«I led efforts to intervene in the prisons, I had the authority to dismiss Castillo Lemus and I did because it was during a transition in which the police would be intervened, Villanueva has a different way of doing things. We would have had different results if they had followed our plan, I dismissed him not because he’s corrupt but because I had to limit his authority», explained Villanueva and added that the circular indicating that every decision had to be approved by the commission came into effect because inmates were released or relocated under irregular conditions. We had to stop this because there was corruption and they had to show me the release papers, which I reviewed on many occasions. There were release papers ordering the release of a man with three names and, who was it? It was Cholo Houston who used a different name. Who stopped this? We did and we know about the pressures and risks».

On June 27, 2023, after the military takeover of prisons and when Villanueva wasn’t leading the commission anymore, they found the leader of the MS-13 gang, Cholo Houston, in the maximum security prison of La Tolva in Morocelí, although he was registered in the lower security prison in Támara.

Now as an outsider, Vice Minister Villanueva is concerned about the military intervention in the penitentiary system and assured that the root issue, corruption, is not taken seriously.

The Vice Minister helped draft the decree that created the government commission and sought to carry out a contingency plan after confrontations took place in many prisons around the country, «it was a call to face this challenge», she said and further explained that there was no time to carry out the plans because within the prisons the police were involved in corruption and their interests put pressure on efforts to intervene and so it all failed before it had even started. «We were facing a monster of corruption, including the police, military, and organized crime. During our intervention, all transfers cost money, I found corruption in the system even in matters related to food […]».

Contracorriente talked to a source close to the penitentiary system who wished to remain anonymous. Regarding the remarks made by Villanueva after her dismissal from the commission, our source assured us that managing a prison is complicated work and pointed out that before the commission came in they were trying to deal with inmates differently.

«They lacked the tact or gentleness necessary to tackle the problem in prisons, only those who work there understand what needs to be done to make progress, but I don’t know what motivated the inmates at PNFAS to do what they did. We had no confrontations or deaths before, and the prisons were managed differently. They organized training with the National Institute of Professional Education [INFOP] and courses to manage soccer teams with the National Commission of Sports and Physical Education [CONDEPOR]. They even played in the modules, we were heading in the right direction», said our source.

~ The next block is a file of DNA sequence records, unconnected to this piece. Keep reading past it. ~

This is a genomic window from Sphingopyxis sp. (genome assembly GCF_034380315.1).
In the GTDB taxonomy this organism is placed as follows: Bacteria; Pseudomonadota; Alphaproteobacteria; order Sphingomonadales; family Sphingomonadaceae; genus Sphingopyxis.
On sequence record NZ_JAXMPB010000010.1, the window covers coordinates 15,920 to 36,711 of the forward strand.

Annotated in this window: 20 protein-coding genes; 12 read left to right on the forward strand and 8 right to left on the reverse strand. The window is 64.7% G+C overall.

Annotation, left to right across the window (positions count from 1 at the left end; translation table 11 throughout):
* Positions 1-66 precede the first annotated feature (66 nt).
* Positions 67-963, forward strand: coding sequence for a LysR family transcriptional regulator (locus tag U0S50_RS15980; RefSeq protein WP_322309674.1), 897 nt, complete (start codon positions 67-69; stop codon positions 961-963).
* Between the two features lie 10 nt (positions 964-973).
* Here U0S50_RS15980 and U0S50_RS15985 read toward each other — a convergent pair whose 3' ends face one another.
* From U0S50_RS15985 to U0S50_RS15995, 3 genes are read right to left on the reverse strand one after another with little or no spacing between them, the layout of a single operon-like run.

Familiares de la víctimas de la penitenciaría femenina de Támara, esperan afuera del Centro De Medicina Legal Y Ciencias Forenses por noticias de las autopsias. Foto CC | Jorge Cabrera.
Relatives of the victims at the women’s prison in Támara wait outside the Center of Forensic Medicine for news of the autopsies. Photo CC / Jorge Cabrera.

Our source made further comments about Villanueva’s allegations of corruption and complicity between the police and organized crime, «as head of the National Police, her statements are odd because if she knows someone is not acting appropriately, she can sanction them and submit the case to the DIDADPOL, the institution in charge of imposing disciplinary measures, so I don’t understand what she says because she’s in charge and is in a position to change things. If I had the authority, I would write the reports and submit them to the Prosecutor’s Office, but she must have her reasons for not doing so, I don’t know what she was trying to gain from it».

Villanueva commented about this and is aware that she «is in the middle of a hornet’s nest», she constantly gets death threats and utterly rejects becoming a scapegoat in the middle of this crisis. All of her actions and requests to quickly intervene in Támara and in PNFAS were ignored by the police.

We wrote to General Ramón Sabillón and to the Security Minister, Gustavo Sánchez to schedule an interview, but by the time this article was published, we had no response.

«We were going to start working with female inmates. I had been to PNFAS many times because when I was director of Forensics [in the previous administration] that always interested me. We couldn’t get too involved in governance because that is the responsibility of the police and Castillo Lemus. I went in to see the conditions, kitchens, clinics, educational activities, integration work, and the identification plan. I asked the odontologist to take samples from the inmates for purposes of oral hygiene and identification», said Villanueva and added that she would have never thought the tension inside the prison would lead to a massacre.